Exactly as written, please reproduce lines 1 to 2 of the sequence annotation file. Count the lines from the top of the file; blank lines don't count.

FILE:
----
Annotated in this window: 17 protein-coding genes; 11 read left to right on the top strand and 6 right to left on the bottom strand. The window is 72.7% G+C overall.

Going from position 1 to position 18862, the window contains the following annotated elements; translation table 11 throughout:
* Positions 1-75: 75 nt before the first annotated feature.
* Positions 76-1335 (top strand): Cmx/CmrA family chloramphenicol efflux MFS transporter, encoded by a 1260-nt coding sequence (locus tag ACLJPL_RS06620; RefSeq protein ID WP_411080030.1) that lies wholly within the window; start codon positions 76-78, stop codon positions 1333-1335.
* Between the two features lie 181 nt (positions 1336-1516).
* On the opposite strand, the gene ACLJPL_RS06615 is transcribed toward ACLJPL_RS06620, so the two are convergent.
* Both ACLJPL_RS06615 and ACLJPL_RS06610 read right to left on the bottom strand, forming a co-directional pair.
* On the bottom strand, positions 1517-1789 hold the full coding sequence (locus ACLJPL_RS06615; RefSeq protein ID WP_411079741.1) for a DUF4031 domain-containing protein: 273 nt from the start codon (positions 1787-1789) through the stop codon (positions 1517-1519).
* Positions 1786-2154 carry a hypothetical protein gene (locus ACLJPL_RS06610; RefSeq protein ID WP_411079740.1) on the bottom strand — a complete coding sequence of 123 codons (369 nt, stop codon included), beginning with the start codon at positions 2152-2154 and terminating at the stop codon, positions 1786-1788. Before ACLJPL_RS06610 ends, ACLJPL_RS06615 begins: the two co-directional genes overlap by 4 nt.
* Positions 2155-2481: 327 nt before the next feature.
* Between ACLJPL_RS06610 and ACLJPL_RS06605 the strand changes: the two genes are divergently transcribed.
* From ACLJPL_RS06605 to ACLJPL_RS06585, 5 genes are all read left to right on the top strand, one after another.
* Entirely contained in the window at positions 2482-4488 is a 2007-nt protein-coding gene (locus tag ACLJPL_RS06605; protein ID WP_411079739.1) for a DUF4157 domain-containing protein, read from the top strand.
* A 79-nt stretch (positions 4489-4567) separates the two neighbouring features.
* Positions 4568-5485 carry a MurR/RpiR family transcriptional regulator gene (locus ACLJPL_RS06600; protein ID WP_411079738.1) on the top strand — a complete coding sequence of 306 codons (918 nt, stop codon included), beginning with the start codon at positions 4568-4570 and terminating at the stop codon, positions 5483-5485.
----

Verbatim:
Annotated in this window: 17 protein-coding genes; 11 read left to right on the top strand and 6 right to left on the bottom strand. The window is 72.7% G+C overall.

Going from position 1 to position 18862, the window contains the following annotated elements; translation table 11 throughout: